The the the Chain Reaction so you care for the parents and then the parent passes away and then your child has to care for you and you're just pushing forward and pushing forward it is to use life insurance so that that way when the parent passes away.
[25:48] You're taken care of
really you that your child will not have to do the same thing for you because you will have that chunk of savings that will be left behind from the insurance policy so you can really focus and say okay if I'm living paycheck to paycheck for now because I'm taking care of my my mother because I'm taking care of my daughter at the same time because when the time comes you'll get something
out of it as well and you will have the significant savings so that you don't have to put your kid in the same situation.
[26:13] You're sure yeah let's stop that that process I think a lot of what many people are working towards right now that are our age two is that you know we're trying to stop
like I said stop that process and like Havoc stings so that
when were seniors we're not doing the same thing over and over right so I think that's really important let's talk a little bit more about insurance especially about when people pass away,
so we've been talking about insurance,
can you maybe give us a little bit more details you know is it ever too late to get insurance what happens when someone passes away with their insurance,
yeah so it's never too late you can purchase insurance up until your 80s there's a couple plans that you can get in your 80s,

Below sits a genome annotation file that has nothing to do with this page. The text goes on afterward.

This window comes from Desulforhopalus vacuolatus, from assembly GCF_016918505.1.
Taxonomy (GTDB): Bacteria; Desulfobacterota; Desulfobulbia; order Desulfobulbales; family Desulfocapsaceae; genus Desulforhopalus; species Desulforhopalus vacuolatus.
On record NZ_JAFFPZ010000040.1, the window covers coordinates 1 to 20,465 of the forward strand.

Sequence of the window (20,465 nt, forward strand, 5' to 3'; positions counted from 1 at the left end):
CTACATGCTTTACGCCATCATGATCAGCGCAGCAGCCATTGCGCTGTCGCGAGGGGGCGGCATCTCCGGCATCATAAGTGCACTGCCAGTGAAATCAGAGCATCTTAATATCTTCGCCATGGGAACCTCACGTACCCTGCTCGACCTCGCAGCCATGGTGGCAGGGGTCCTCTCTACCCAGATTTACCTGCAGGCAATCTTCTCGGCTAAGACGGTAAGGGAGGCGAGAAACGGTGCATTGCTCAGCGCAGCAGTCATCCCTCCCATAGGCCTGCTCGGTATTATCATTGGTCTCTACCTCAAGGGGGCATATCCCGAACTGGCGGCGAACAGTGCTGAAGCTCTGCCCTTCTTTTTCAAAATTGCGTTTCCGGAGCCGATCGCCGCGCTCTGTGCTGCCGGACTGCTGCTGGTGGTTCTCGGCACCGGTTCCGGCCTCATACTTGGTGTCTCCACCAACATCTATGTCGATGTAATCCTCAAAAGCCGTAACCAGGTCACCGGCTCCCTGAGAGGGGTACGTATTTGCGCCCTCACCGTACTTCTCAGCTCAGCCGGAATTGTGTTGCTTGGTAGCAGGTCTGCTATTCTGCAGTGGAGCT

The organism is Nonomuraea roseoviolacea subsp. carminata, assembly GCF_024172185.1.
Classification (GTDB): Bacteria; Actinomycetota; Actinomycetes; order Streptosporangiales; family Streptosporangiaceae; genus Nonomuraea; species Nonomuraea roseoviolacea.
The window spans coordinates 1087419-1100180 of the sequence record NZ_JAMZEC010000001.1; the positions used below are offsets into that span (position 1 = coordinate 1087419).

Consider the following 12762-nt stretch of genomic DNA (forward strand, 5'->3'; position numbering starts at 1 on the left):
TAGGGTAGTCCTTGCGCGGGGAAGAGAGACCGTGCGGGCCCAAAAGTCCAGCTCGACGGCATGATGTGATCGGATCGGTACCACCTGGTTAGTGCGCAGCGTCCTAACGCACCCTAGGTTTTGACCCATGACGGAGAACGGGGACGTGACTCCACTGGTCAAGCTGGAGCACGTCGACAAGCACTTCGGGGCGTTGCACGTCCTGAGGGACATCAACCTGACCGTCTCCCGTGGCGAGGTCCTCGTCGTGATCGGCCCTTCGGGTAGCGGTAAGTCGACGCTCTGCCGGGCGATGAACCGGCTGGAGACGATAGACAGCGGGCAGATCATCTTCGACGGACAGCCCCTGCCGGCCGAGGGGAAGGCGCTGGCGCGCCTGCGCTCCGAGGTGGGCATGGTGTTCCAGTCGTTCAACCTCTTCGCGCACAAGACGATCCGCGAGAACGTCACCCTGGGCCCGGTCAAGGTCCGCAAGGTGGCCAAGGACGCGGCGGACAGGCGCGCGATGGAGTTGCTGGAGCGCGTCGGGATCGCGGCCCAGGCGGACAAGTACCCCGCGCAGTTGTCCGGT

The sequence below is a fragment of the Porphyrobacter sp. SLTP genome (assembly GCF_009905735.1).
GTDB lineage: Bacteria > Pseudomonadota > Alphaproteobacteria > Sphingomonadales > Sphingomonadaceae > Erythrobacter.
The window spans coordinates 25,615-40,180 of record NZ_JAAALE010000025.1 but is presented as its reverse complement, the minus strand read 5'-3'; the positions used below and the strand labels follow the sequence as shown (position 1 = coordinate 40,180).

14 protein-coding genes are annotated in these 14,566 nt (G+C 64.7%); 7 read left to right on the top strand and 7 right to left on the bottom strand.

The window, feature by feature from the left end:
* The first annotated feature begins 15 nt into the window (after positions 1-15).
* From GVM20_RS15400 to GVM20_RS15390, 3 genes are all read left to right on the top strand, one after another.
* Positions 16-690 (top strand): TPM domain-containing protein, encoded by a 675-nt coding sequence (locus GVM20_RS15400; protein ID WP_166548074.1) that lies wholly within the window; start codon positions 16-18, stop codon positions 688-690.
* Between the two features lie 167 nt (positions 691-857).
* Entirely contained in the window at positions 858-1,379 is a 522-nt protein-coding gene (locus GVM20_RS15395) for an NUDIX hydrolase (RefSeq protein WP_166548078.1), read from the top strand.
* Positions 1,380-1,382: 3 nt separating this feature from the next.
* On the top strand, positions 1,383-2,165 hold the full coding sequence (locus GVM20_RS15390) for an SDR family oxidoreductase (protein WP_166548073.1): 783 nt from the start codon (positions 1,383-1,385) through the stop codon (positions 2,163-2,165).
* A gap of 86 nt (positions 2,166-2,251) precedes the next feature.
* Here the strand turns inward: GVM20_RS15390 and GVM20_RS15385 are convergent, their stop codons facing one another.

but like I mentioned earlier the longer you wait the more expensive it is I literally every week I meet people that say I wish I would not have waited so long
either it's because his life insurance always serves a purpose so the number one purpose that we see is I don't want to leave debt behind,
so there's a kind of a crude saying it's leave behind a corpse you don't want to leave behind debt.
[27:20] Life insurance is the best way to do that because there are funeral costs if you cover your own funeral it's going to cost you a lot more than it would to Simply pay life insurance to cover your funeral costs but
there's yeah covering funeral cost final Arrangements that's the biggest one that we see something that people don't think about is
what's the taxes on your estate have you ever had a breakdown of how your assets are going to be passed down to your kids if you own a family call there's going to be capital gains on that Cottage They will receive the home they're going to receive some of the money but how are they going to cover the gains on that Cottage,
recorders that was bought in 1974 ten thousand dollars it's worth 500,000 today is not uncommon and there's
two hundred and fifty thousand dollars in gains from that Cottage that the money's going to have to have to come from somewhere so whether that be need is for.
Funeral arrangements to cover any taxes on the estate.
[28:13] Too often we see people simply way too long so you can get a plan one thing that we do see we talked about the sandwich generation we see people buying Insurance on young kids that are three four five years old